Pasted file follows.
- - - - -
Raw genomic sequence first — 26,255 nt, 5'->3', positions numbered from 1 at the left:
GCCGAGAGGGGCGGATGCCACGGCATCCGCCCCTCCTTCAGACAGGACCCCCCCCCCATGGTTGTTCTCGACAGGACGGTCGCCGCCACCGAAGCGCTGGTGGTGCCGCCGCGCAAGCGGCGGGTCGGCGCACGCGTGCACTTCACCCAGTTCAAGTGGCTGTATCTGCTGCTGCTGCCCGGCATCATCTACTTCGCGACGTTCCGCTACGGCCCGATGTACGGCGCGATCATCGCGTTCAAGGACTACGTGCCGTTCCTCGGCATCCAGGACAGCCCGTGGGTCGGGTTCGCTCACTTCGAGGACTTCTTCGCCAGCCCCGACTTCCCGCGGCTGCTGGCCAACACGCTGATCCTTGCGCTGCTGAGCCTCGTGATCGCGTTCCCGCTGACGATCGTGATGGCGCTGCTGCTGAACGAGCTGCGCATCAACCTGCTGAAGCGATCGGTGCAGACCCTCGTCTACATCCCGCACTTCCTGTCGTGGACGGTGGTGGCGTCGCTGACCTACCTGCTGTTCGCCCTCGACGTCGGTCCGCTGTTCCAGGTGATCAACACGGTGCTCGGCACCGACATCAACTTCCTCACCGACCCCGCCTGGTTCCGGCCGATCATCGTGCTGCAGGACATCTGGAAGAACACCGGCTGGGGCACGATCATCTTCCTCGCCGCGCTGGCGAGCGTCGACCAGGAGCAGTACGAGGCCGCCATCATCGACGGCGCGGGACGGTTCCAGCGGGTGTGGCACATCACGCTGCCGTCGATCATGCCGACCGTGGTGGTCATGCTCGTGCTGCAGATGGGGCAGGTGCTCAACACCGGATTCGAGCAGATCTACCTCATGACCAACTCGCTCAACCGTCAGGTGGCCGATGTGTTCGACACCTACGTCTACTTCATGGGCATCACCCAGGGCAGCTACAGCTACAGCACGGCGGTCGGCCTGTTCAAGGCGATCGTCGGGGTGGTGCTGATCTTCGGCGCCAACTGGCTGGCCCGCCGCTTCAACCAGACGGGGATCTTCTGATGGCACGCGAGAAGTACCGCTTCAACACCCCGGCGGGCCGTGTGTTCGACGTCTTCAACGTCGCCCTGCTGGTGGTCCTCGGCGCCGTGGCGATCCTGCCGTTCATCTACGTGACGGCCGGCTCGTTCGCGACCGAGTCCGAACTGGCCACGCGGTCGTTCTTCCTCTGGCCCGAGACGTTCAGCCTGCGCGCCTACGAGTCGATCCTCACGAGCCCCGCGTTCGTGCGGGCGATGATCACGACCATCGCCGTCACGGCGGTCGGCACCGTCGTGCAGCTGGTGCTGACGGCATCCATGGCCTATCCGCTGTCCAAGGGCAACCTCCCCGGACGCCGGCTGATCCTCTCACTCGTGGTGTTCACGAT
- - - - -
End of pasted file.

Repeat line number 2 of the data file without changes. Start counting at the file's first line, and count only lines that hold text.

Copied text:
GCCGAGAGGGGCGGATGCCACGGCATCCGCCCCTCCTTCAGACAGGACCCCCCCCCCATGGTTGTTCTCGACAGGACGGTCGCCGCCACCGAAGCGCTGGTGGTGCCGCCGCGCAAGCGGCGGGTCGGCGCACGCGTGCACTTCACCCAGTTCAAGTGGCTGTATCTGCTGCTGCTGCCCGGCATCATCTACTTCGCGACGTTCCGCTACGGCCCGATGTACGGCGCGATCATCGCGTTCAAGGACTACGTGCCGTTCCTCGGCATCCAGGACAGCCCGTGGGTCGGGTTCGCTCACTTCGAGGACTTCTTCGCCAGCCCCGACTTCCCGCGGCTGCTGGCCAACACGCTGATCCTTGCGCTGCTGAGCCTCGTGATCGCGTTCCCGCTGACGATCGTGATGGCGCTGCTGCTGAACGAGCTGCGCATCAACCTGCTGAAGCGATCGGTGCAGACCCTCGTCTACATCCCGCACTTCCTGTCGTGGACGGTGGTGGCGTCGCTGACCTACCTGCTGTTCGCCCTCGACGTCGGTCCGCTGTTCCAGGTGATCAACACGGTGCTCGGCACCGACATCAACTTCCTCACCGACCCCGCCTGGTTCCGGCCGATCATCGTGCTGCAGGACATCTGGAAGAACACCGGCTGGGGCACGATCATCTTCCTCGCCGCGCTGGCGAGCGTCGACCAGGAGCAGTACGAGGCCGCCATCATCGACGGCGCGGGACGGTTCCAGCGGGTGTGGCACATCACGCTGCCGTCGATCATGCCGACCGTGGTGGTCATGCTCGTGCTGCAGATGGGGCAGGTGCTCAACACCGGATTCGAGCAGATCTACCTCATGACCAACTCGCTCAACCGTCAGGTGGCCGATGTGTTCGACACCTACGTCTACTTCATGGGCATCACCCAGGGCAGCTACAGCTACAGCACGGCGGTCGGCCTGTTCAAGGCGATCGTCGGGGTGGTGCTGATCTTCGGCGCCAACTGGCTGGCCCGCCGCTTCAACCAGACGGGGATCTTCTGATGGCACGCGAGAAGTACCGCTTCAACACCCCGGCGGGCCGTGTGTTCGACGTCTTCAACGTCGCCCTGCTGGTGGTCCTCGGCGCCGTGGCGATCCTGCCGTTCATCTACGTGACGGCCGGCTCGTTCGCGACCGAGTCCGAACTGGCCACGCGGTCGTTCTTCCTCTGGCCCGAGACGTTCAGCCTGCGCGCCTACGAGTCGATCCTCACGAGCCCCGCGTTCGTGCGGGCGATGATCACGACCATCGCCGTCACGGCGGTCGGCACCGTCGTGCAGCTGGTGCTGACGGCATCCATGGCCTATCCGCTGTCCAAGGGCAACCTCCCCGGACGCCGGCTGATCCTCTCACTCGTGGTGTTCACGAT